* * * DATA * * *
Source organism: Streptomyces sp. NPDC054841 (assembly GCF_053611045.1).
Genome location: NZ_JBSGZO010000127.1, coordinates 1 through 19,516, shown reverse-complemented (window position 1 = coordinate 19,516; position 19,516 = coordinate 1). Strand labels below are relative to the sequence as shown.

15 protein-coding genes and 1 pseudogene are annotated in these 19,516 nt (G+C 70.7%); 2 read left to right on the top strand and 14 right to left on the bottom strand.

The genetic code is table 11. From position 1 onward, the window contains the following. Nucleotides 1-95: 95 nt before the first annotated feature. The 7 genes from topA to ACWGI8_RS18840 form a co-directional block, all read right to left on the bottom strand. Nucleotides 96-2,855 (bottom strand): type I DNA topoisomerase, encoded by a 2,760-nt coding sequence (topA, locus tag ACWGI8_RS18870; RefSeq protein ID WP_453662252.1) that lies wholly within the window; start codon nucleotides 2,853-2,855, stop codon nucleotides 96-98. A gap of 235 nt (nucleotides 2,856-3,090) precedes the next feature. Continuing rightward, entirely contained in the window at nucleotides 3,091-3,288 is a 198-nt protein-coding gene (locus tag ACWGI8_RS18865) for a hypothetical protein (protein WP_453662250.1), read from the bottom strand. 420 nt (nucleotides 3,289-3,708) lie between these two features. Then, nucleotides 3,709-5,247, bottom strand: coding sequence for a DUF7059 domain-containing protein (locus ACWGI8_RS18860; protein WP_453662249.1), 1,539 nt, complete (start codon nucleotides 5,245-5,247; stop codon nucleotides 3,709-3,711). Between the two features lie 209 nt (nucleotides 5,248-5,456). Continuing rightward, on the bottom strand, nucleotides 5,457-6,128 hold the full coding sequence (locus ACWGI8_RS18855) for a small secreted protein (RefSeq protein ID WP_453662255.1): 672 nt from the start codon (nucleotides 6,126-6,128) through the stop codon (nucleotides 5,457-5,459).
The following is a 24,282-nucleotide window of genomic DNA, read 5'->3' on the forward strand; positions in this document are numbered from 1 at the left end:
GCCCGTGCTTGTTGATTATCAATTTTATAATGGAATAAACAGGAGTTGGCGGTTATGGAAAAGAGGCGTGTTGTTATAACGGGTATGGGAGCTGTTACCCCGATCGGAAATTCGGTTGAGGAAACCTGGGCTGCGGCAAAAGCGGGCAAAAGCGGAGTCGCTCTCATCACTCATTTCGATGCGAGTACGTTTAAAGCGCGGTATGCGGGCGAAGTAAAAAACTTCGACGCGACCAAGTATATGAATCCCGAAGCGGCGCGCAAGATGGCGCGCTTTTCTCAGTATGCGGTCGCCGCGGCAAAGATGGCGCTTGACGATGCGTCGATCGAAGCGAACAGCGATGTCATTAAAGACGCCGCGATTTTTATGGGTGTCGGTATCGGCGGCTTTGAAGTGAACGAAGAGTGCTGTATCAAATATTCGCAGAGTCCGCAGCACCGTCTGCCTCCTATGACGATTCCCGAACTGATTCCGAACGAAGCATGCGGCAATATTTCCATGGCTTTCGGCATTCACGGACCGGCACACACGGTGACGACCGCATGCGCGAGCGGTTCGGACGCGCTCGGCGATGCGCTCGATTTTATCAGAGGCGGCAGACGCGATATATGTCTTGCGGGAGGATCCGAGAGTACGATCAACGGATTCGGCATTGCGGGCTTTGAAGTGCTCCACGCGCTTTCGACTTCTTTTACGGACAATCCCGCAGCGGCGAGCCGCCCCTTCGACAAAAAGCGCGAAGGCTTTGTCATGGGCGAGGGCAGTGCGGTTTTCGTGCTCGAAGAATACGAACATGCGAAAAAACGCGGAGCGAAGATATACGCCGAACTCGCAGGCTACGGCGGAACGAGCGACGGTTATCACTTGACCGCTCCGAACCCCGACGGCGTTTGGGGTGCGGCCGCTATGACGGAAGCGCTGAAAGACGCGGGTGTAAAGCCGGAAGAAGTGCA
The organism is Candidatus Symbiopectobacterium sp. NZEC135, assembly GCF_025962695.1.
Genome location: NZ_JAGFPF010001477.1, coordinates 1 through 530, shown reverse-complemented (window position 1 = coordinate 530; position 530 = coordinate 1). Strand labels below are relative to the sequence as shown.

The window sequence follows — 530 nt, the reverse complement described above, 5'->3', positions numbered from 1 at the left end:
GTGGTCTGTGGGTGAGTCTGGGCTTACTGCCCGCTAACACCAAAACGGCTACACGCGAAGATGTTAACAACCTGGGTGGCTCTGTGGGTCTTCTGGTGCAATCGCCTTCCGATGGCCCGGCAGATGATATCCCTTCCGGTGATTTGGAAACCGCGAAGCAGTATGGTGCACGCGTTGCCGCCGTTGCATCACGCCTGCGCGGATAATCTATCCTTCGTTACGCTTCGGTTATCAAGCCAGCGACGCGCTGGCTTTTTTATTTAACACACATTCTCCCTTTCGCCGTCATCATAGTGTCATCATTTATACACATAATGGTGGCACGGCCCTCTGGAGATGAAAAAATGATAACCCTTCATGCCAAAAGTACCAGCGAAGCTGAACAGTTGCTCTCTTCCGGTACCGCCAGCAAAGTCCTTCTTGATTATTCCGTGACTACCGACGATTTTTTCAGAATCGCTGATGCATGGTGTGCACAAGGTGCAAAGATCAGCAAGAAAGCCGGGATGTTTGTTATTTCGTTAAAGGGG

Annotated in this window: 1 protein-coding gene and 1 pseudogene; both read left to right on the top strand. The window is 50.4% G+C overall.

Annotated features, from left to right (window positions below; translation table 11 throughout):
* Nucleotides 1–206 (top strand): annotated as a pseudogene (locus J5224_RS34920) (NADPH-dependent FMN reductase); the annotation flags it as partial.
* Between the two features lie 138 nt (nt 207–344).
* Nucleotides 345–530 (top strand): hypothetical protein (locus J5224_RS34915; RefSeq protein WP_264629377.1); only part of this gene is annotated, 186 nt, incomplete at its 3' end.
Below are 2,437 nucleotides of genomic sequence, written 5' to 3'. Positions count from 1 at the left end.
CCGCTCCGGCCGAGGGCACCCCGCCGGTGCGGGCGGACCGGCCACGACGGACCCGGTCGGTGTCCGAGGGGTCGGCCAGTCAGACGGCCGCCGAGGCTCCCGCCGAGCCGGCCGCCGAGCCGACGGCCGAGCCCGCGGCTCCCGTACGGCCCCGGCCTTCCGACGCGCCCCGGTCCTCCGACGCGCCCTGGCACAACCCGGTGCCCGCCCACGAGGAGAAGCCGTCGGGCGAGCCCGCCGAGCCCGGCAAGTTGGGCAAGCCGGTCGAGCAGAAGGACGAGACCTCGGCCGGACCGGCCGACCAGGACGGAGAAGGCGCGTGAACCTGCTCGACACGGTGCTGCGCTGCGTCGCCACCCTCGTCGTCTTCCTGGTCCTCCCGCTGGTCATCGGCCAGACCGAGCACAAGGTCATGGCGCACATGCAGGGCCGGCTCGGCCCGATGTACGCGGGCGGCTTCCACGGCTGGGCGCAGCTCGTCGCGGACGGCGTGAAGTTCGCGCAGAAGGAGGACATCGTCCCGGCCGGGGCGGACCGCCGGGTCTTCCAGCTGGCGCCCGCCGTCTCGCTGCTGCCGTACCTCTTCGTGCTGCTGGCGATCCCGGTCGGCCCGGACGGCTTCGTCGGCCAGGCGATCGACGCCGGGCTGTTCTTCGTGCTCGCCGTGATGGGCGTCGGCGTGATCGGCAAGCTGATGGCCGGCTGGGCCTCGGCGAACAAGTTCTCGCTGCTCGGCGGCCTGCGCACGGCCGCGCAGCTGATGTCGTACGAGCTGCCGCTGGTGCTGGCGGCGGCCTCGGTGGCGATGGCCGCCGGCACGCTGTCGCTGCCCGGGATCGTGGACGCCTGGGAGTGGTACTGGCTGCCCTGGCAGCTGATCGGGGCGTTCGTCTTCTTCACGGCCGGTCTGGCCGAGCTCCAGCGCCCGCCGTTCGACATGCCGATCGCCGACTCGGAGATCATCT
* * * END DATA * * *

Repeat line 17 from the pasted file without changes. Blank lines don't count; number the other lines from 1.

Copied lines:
CCGCTCCGGCCGAGGGCACCCCGCCGGTGCGGGCGGACCGGCCACGACGGACCCGGTCGGTGTCCGAGGGGTCGGCCAGTCAGACGGCCGCCGAGGCTCCCGCCGAGCCGGCCGCCGAGCCGACGGCCGAGCCCGCGGCTCCCGTACGGCCCCGGCCTTCCGACGCGCCCCGGTCCTCCGACGCGCCCTGGCACAACCCGGTGCCCGCCCACGAGGAGAAGCCGTCGGGCGAGCCCGCCGAGCCCGGCAAGTTGGGCAAGCCGGTCGAGCAGAAGGACGAGACCTCGGCCGGACCGGCCGACCAGGACGGAGAAGGCGCGTGAACCTGCTCGACACGGTGCTGCGCTGCGTCGCCACCCTCGTCGTCTTCCTGGTCCTCCCGCTGGTCATCGGCCAGACCGAGCACAAGGTCATGGCGCACATGCAGGGCCGGCTCGGCCCGATGTACGCGGGCGGCTTCCACGGCTGGGCGCAGCTCGTCGCGGACGGCGTGAAGTTCGCGCAGAAGGAGGACATCGTCCCGGCCGGGGCGGACCGCCGGGTCTTCCAGCTGGCGCCCGCCGTCTCGCTGCTGCCGTACCTCTTCGTGCTGCTGGCGATCCCGGTCGGCCCGGACGGCTTCGTCGGCCAGGCGATCGACGCCGGGCTGTTCTTCGTGCTCGCCGTGATGGGCGTCGGCGTGATCGGCAAGCTGATGGCCGGCTGGGCCTCGGCGAACAAGTTCTCGCTGCTCGGCGGCCTGCGCACGGCCGCGCAGCTGATGTCGTACGAGCTGCCGCTGGTGCTGGCGGCGGCCTCGGTGGCGATGGCCGCCGGCACGCTGTCGCTGCCCGGGATCGTGGACGCCTGGGAGTGGTACTGGCTGCCCTGGCAGCTGATCGGGGCGTTCGTCTTCTTCACGGCCGGTCTGGCCGAGCTCCAGCGCCCGCCGTTCGACATGCCGATCGCCGACTCGGAGATCATCT